Kimberly A. Moore, Amy L. Shober, Gitta Hasing, Christine Wiese, and Nancy G. West
raised-bed plots were 1.22 and 2.69 mg·kg −1 , respectively. In contrast, mean initial soil NO 3 + NO 2 –N and NH 4 –N in the field plots were 3.95 and 1.46 mg·kg −1 , respectively. Table 1. Mean soil properties for initial soil samples collected from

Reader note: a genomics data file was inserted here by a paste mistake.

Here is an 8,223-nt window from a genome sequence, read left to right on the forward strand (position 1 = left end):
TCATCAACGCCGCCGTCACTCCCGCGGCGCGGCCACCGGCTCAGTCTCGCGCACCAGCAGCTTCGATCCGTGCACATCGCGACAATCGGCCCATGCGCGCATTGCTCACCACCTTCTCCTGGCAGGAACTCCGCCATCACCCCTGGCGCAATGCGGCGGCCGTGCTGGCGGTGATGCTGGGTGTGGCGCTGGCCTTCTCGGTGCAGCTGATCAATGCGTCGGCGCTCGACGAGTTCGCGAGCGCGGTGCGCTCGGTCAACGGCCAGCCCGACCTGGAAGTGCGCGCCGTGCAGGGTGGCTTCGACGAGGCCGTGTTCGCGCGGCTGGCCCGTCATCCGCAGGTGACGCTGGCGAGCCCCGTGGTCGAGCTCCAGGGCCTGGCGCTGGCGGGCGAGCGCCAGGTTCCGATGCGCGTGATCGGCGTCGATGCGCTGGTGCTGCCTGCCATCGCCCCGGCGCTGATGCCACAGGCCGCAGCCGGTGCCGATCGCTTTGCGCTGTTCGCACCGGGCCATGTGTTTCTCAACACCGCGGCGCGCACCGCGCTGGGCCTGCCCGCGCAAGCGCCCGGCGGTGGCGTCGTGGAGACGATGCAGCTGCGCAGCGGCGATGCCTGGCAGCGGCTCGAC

The rate of full hydration for several hydrophilic polymers differed greatly (starch-based polymers > propenoate-propenoamid copolymer > polyacrylamide). Maximum water retention in distilled water varied from over 500 g to 57 g of water per of different dry materials. All polymers retained less water in the presence of metal ions or fertilizers, with substances releasing Fe+2 being the most detrimental. Potting media containing a polyacrylamide polymer reached maximum water retention after 6 irrigations, while those with Micromax (micronutrient source) required 10 irrigations to reach maximum hydration. The water-holding capacities of the media declined after repeated fertilization. Medium bulk density, total watet retention, and water retention per unit volume of medium were increased by the incorporation of the polymer, regardless of the presence of Micromax. Non-capillary porosity in medium amended with Micromax progressively decreased as the amount of the polymer increased, but remained unchanged in medium without Micromax. Repeated wet-dry cycles resulted in decreased water retention and increased non-capillary pore space of the media.